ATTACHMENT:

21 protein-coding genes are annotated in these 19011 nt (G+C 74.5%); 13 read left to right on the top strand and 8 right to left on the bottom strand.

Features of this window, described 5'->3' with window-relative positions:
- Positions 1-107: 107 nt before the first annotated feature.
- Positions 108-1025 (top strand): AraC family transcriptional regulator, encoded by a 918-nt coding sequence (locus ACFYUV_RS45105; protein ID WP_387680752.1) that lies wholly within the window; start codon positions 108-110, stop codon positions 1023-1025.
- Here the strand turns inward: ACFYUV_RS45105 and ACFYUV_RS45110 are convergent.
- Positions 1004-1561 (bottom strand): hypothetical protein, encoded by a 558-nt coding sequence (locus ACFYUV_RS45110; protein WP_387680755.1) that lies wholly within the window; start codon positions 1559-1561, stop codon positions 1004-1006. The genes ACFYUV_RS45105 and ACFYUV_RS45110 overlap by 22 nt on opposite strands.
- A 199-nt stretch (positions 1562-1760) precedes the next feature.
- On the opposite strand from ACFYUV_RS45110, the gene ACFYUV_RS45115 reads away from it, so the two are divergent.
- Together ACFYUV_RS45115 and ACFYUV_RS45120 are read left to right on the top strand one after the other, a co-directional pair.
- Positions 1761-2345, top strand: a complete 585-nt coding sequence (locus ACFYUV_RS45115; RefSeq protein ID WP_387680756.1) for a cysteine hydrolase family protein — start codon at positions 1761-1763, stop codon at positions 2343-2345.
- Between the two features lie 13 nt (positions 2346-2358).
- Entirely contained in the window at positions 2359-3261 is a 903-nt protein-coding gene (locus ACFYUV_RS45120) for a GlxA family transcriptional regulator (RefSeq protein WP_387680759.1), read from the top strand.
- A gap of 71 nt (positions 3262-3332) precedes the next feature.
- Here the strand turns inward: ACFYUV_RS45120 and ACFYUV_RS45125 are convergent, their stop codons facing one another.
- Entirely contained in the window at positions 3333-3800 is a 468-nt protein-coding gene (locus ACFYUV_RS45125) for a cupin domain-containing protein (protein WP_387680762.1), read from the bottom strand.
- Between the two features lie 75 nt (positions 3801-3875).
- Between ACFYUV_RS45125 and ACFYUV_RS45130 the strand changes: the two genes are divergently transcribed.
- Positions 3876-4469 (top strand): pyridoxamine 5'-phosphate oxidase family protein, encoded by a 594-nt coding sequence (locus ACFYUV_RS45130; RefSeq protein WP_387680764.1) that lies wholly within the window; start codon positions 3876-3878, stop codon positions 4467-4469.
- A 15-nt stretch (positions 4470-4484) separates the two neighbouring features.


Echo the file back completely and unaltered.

21 protein-coding genes are annotated in these 19011 nt (G+C 74.5%); 13 read left to right on the top strand and 8 right to left on the bottom strand.

Features of this window, described 5'->3' with window-relative positions:
- Positions 1-107: 107 nt before the first annotated feature.
- Positions 108-1025 (top strand): AraC family transcriptional regulator, encoded by a 918-nt coding sequence (locus ACFYUV_RS45105; protein ID WP_387680752.1) that lies wholly within the window; start codon positions 108-110, stop codon positions 1023-1025.
- Here the strand turns inward: ACFYUV_RS45105 and ACFYUV_RS45110 are convergent.
- Positions 1004-1561 (bottom strand): hypothetical protein, encoded by a 558-nt coding sequence (locus ACFYUV_RS45110; protein WP_387680755.1) that lies wholly within the window; start codon positions 1559-1561, stop codon positions 1004-1006. The genes ACFYUV_RS45105 and ACFYUV_RS45110 overlap by 22 nt on opposite strands.
- A 199-nt stretch (positions 1562-1760) precedes the next feature.
- On the opposite strand from ACFYUV_RS45110, the gene ACFYUV_RS45115 reads away from it, so the two are divergent.
- Together ACFYUV_RS45115 and ACFYUV_RS45120 are read left to right on the top strand one after the other, a co-directional pair.
- Positions 1761-2345, top strand: a complete 585-nt coding sequence (locus ACFYUV_RS45115; RefSeq protein ID WP_387680756.1) for a cysteine hydrolase family protein — start codon at positions 1761-1763, stop codon at positions 2343-2345.
- Between the two features lie 13 nt (positions 2346-2358).
- Entirely contained in the window at positions 2359-3261 is a 903-nt protein-coding gene (locus ACFYUV_RS45120) for a GlxA family transcriptional regulator (RefSeq protein WP_387680759.1), read from the top strand.
- A gap of 71 nt (positions 3262-3332) precedes the next feature.
- Here the strand turns inward: ACFYUV_RS45120 and ACFYUV_RS45125 are convergent, their stop codons facing one another.
- Entirely contained in the window at positions 3333-3800 is a 468-nt protein-coding gene (locus ACFYUV_RS45125) for a cupin domain-containing protein (protein WP_387680762.1), read from the bottom strand.
- Between the two features lie 75 nt (positions 3801-3875).
- Between ACFYUV_RS45125 and ACFYUV_RS45130 the strand changes: the two genes are divergently transcribed.
- Positions 3876-4469 (top strand): pyridoxamine 5'-phosphate oxidase family protein, encoded by a 594-nt coding sequence (locus ACFYUV_RS45130; RefSeq protein WP_387680764.1) that lies wholly within the window; start codon positions 3876-3878, stop codon positions 4467-4469.
- A 15-nt stretch (positions 4470-4484) separates the two neighbouring features.